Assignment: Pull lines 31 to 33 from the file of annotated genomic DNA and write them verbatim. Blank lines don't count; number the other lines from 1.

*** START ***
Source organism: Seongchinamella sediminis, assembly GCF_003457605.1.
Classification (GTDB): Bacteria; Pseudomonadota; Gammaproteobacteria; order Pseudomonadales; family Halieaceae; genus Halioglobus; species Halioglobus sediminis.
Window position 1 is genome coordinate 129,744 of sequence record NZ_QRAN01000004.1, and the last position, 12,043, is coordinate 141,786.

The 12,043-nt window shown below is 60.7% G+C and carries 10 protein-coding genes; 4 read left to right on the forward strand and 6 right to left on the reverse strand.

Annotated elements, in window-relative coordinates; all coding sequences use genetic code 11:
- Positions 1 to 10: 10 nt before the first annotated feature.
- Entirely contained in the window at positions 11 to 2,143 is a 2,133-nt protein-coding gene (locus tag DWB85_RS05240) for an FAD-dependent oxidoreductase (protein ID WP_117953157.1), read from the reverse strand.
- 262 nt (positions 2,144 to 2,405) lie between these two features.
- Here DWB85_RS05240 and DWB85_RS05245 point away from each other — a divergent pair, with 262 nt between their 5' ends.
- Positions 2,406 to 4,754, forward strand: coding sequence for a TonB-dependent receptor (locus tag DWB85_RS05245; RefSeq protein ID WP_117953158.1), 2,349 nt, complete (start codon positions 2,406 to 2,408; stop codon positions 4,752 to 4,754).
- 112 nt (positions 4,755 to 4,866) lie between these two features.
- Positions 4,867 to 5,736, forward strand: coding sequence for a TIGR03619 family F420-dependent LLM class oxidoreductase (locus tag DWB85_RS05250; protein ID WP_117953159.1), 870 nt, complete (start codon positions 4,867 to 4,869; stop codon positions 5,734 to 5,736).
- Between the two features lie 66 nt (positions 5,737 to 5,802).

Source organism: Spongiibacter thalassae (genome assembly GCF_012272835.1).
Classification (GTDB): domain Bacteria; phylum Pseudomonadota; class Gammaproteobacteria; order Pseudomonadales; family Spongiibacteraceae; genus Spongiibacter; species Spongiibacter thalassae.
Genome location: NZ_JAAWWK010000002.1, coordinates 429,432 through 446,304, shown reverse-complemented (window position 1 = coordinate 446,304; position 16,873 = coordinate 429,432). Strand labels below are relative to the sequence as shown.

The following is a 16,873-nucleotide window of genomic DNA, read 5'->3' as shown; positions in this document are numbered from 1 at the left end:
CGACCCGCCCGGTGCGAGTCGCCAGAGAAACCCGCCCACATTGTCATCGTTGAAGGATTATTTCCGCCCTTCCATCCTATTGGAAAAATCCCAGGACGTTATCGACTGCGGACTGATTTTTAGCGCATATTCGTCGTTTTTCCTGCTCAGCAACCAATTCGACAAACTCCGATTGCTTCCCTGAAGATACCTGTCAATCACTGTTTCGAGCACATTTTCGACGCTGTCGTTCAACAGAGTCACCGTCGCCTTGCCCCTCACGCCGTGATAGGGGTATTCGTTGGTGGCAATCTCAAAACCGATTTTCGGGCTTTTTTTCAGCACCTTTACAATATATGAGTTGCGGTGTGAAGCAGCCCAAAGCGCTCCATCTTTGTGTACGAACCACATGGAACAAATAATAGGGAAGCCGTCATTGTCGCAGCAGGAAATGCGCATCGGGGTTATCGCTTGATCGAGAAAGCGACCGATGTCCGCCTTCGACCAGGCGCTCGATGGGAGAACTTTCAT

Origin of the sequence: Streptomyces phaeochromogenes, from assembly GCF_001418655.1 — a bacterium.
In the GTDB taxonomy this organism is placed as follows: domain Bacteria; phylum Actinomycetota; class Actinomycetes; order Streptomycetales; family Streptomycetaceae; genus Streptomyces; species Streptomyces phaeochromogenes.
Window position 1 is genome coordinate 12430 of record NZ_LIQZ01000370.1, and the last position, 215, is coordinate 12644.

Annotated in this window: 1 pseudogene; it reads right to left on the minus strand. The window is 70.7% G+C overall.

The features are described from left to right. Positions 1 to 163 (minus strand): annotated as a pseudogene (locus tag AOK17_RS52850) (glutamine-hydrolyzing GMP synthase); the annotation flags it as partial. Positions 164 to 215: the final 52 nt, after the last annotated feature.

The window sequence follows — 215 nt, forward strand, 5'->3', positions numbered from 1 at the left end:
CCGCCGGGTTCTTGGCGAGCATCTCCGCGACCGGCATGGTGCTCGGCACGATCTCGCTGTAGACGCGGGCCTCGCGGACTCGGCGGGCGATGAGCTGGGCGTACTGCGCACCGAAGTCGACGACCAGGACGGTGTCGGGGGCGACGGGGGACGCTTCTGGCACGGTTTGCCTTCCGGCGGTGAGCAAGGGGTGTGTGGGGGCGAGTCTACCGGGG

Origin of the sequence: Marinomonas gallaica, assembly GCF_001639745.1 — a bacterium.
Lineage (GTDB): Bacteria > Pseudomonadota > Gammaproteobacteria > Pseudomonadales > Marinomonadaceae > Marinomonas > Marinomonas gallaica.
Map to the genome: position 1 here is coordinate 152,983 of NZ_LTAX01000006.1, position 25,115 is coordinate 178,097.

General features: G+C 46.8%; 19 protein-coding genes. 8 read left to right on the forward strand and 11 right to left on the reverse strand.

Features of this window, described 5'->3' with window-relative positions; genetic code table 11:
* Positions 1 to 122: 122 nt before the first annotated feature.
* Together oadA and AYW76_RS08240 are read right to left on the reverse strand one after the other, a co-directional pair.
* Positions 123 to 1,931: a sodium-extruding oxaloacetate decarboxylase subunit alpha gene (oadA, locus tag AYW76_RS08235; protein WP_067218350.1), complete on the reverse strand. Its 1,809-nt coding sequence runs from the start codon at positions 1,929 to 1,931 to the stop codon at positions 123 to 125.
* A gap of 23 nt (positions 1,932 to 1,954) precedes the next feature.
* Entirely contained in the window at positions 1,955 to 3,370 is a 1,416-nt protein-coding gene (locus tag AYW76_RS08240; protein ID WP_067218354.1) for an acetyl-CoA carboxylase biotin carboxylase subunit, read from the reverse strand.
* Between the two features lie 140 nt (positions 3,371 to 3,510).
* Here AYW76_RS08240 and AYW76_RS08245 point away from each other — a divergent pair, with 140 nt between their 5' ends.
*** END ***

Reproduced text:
* Positions 1 to 122: 122 nt before the first annotated feature.
* Together oadA and AYW76_RS08240 are read right to left on the reverse strand one after the other, a co-directional pair.
* Positions 123 to 1,931: a sodium-extruding oxaloacetate decarboxylase subunit alpha gene (oadA, locus tag AYW76_RS08235; protein WP_067218350.1), complete on the reverse strand. Its 1,809-nt coding sequence runs from the start codon at positions 1,929 to 1,931 to the stop codon at positions 123 to 125.